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Home  >  Medical Research Archives  >  Issue 149  > Twin Studies in Sleep Medicine: A Review
Published in the Medical Research Archives
Aug 2021 Issue

Twin Studies in Sleep Medicine: A Review

Published on Aug 05, 2021




Sleep and sleep disorders are complex phenotypes with genetic, epigenetic, and environmental influences. Twin studies allow researchers to parse out how these factors influence variability in sleep outcomes such as sleep duration and quality, chronotype, and disorders such as insomnia, hypersomnia, sleep apnea, sleep-related movement disorders, and parasomnias. Twin studies assess the overlap in genetic influences for sleep variance and other medical and psychiatric disorders and allow exploration of gene-environment interactions. Longitudinal twin studies demonstrate how these interactions change over the course of a lifetime. In general, twin studies demonstrate that the heritability of common sleep measures such as duration, quality, and chronotype is about 30-50%; however, this can vary widely between samples according to age, sex, comorbidities, and geographic location. Similarly, the heritability of sleep disorders including insomnia, obstructive sleep apnea, and parasomnias is also around 30-50%, with higher estimates for disorders known to run in families, such as sleepwalking. Heritability estimates for medical and psychiatric problems including obesity, depression, post-traumatic stress disorder, and mortality are higher with short sleep duration (typically < 7 h/n), suggesting that short sleep activates disease-related gene expression. Significant genetic overlap exists between insomnia and issues such as obesity, chronic pain, depression, and psychosis. In this review, we describe the major findings of twin studies related to sleep and how they impact our understanding of this critical component of health and disease.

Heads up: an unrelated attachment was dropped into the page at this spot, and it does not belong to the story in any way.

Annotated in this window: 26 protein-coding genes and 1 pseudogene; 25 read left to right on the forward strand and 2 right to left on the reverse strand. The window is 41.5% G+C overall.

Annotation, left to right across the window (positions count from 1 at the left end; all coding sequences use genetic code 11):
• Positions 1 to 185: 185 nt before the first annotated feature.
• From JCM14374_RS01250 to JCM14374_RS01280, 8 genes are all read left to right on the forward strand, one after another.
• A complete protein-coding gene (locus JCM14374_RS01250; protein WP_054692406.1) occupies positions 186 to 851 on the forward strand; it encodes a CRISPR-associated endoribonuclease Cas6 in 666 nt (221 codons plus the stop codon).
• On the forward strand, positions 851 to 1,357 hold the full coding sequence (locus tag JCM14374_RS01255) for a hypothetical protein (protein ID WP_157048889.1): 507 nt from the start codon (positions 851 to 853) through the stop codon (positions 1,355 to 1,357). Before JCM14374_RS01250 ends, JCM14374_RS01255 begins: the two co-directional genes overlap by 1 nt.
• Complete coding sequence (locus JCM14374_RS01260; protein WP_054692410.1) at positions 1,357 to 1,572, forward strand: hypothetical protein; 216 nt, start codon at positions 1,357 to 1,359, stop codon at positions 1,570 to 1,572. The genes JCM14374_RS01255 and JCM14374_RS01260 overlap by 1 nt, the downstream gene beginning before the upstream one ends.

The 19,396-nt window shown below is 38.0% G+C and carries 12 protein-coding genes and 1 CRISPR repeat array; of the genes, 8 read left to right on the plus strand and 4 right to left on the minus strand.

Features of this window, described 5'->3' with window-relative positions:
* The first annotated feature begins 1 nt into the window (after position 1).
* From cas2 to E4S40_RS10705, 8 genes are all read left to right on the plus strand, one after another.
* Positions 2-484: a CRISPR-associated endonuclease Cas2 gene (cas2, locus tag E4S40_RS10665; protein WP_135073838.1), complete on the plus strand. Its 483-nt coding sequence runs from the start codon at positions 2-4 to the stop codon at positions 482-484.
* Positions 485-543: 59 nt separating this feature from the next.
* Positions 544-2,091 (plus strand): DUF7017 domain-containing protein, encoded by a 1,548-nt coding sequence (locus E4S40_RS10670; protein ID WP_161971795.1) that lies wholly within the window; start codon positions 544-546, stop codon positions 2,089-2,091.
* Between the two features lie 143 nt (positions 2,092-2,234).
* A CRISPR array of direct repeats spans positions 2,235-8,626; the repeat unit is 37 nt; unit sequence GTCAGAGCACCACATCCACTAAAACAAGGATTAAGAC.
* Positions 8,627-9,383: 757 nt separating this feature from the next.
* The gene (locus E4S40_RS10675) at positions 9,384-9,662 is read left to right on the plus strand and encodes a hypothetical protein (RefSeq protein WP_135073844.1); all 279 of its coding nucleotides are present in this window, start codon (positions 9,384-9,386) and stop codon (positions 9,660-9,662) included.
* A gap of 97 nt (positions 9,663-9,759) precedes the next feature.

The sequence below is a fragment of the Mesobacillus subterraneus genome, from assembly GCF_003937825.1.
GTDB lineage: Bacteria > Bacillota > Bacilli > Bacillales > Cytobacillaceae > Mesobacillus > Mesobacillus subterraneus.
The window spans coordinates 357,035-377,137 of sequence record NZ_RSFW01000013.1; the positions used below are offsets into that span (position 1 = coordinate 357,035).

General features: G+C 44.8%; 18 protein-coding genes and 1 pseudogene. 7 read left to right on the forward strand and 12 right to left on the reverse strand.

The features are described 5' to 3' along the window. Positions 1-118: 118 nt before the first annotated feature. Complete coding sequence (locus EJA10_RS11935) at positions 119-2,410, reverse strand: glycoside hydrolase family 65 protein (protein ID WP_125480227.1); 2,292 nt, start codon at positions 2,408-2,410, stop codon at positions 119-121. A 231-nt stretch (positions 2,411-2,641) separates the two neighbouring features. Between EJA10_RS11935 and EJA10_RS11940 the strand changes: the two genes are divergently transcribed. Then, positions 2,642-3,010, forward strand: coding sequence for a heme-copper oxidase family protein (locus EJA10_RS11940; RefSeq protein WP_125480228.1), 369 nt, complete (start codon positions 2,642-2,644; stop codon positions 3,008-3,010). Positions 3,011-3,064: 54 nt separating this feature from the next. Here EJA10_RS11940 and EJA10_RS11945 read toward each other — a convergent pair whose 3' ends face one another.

Author info

Catherine Mccall, Glen Duncan, Nathaniel Watson Md, Msc

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